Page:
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Groovy

Groovy

Today I am thankful for “shoulder rumble strips” which are; “used primarily to reduce run-off-road collisions. They alert distracted or drowsy drivers that they are leaving the roadway or crossing the centerline of the road.

This morning I awoke before sun up, to take a trip. It wasn’t especially early since the sun doesn’t come out as soon as it did before the time change over the weekend. I didn’t feel tired. I try not to be distracted when I drive but most people feel this way. As I drove down a stretch of interstate the car drifted and before I knew it I was riding on the shoulder rumble strips. They make an awful racket and the dog, asleep in the back of the car, popped his head up as if to ask; “What are you doing?!?!” I yelled back at him that everything was okay and he laid back down. Those shoulder strips can be annoying but I also see how they can be a lifesaver alerting a fatigued or inattentive driver.  I didn’t feel I was either of those but admit they worked and caused me to be more careful to stay in my lane.

It’s good to have people and things which “keep us in our lane” and help us be aware, mindful, so we can continue on our journey and not be stopped or wander off in a different direction. I am thankful for those who assist me in staying the course and alerting me when I begin to drift.

blessings,
@BrianLoging (Twitter)
thewannabesaint.com

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Words

Words

Today I had the privilege and duty to be a part of the memorial service for my father. It’s been surreal the last few days. So many errands to run, items to check off on a list, places to go, people to see. There’s been a sense of urgency, a nervous energy, a controlled chaos, riding a wave of sorrow and speed.  Because of the hectic pace of the last several days, I stood on the stage behind the pulpit at the service this afternoon with no notes, and no structure to the stories and experiences I wanted to share.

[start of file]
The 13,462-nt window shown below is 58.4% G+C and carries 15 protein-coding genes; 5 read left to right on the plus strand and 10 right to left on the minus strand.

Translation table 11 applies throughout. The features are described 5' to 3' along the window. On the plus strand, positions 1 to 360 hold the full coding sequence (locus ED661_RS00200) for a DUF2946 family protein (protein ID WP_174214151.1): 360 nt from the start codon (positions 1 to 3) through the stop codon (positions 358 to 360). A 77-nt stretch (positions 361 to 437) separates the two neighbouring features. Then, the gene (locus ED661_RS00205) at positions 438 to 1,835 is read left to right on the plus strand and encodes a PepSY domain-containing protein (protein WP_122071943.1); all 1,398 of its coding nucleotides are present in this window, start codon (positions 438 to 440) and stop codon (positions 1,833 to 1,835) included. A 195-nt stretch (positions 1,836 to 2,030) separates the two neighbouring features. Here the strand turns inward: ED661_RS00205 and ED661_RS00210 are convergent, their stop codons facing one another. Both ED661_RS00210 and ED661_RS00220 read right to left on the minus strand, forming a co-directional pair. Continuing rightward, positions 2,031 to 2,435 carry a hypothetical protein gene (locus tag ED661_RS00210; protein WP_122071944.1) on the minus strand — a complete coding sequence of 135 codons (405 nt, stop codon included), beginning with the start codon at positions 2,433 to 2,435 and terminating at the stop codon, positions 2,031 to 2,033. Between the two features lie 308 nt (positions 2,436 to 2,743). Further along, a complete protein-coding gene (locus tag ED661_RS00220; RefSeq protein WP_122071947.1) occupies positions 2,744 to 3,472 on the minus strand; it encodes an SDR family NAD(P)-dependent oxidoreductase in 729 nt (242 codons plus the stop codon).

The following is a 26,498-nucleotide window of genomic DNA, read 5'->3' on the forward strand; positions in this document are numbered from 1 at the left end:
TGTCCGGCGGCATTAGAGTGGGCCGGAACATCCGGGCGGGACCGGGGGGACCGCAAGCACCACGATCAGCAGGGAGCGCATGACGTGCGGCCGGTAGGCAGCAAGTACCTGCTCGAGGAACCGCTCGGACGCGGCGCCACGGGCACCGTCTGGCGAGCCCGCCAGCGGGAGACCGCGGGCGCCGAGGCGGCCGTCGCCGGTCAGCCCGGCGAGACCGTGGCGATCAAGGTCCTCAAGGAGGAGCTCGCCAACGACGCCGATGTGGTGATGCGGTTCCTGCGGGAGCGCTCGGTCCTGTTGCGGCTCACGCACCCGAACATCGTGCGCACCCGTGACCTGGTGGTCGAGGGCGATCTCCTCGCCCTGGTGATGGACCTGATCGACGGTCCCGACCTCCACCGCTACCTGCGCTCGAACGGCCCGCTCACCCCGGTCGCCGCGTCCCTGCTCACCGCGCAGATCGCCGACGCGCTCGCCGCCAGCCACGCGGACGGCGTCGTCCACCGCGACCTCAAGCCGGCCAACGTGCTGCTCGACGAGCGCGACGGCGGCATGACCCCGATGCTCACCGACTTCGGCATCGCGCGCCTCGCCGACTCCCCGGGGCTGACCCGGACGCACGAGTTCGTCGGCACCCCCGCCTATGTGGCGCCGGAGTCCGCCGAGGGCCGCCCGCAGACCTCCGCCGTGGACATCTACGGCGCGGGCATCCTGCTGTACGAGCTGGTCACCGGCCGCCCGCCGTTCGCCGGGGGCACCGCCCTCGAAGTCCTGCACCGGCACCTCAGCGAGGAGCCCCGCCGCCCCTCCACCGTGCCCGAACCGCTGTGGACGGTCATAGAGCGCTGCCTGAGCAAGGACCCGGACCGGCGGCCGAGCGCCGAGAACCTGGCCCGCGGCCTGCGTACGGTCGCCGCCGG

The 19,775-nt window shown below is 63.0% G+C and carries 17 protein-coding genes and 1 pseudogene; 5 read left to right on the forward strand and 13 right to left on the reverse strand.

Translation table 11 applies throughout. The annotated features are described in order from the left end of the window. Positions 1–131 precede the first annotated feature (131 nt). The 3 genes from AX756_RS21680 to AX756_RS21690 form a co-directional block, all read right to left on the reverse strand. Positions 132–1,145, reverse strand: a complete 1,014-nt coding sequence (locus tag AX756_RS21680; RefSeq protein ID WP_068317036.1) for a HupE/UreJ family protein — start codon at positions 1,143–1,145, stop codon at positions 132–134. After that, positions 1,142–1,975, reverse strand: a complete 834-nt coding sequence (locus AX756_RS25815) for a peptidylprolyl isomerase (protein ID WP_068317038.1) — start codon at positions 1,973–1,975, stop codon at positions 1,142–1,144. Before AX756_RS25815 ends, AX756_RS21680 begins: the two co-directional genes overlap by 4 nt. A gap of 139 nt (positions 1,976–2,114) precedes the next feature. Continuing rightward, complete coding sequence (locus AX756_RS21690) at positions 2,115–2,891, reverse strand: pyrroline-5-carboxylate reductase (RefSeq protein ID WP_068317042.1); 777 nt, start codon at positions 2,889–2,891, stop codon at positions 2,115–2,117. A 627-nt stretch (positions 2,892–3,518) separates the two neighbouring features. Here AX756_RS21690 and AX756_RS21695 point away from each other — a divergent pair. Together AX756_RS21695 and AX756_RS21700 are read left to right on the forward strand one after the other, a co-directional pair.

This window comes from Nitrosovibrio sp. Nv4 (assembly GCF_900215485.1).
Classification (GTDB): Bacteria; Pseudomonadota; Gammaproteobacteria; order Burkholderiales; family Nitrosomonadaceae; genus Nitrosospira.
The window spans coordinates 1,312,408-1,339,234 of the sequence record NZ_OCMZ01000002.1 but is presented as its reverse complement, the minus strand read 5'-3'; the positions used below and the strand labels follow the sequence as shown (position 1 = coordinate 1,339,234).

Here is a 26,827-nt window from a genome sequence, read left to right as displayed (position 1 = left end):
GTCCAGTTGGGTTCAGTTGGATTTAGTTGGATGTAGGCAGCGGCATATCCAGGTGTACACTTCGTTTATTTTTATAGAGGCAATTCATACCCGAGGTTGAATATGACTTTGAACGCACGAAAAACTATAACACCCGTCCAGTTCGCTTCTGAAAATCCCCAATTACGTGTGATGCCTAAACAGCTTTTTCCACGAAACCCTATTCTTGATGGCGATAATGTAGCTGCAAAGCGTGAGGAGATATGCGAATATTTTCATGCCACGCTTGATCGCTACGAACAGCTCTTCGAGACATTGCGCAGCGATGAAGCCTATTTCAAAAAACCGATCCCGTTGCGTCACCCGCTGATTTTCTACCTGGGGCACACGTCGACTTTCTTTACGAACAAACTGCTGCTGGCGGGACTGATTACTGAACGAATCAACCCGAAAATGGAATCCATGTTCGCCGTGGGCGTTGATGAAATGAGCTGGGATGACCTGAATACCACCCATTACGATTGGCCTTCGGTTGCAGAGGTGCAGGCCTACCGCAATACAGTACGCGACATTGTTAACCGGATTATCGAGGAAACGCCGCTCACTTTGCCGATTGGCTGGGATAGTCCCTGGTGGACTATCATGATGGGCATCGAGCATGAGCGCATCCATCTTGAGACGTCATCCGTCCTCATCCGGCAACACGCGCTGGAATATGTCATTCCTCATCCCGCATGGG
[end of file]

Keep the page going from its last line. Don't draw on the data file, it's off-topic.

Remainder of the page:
Words, they’ve flooded my mind and soul since Dad passed. Words from family and friends who care and are sorry for our loss. Words that go into an obituary, on a card for flowers, in a service program and used in phone calls, emails, and texts. So many words used to describe the love a family has for one who is, was, the central fixed, point.

Now, standing behind the pulpit at the memorial service today, I had no notes, no words written, no solid ideas, memories swarming in my head but none coming in for a landing. How do you choose the right words to convey the meaning of a life which impacted many people?  In the pantheon of phrases, how do you pick out those which will express the purpose of a life lived well?

A deep breath, a small prayer, and … share my heart, open my lips, loosen my tongue and let the words come. No, they will not be adequate. No, they will not be perfect. Yes, there will be second-guessing and memories that are forgotten to be shared.

Words. They are not, and cannot contain the heart’s cry of longing and loneliness or succinctly express the fondness, the love, the good of being apart from a person you love. This is okay. Living, being, existing, is more than words, deeper than condolences, greater than expressions of sympathy and sadness.

Living should be beyond our ability to communicate it easily if it is done well.

blessings,
@BrianLoging (Twitter)
thewannabesaint.com

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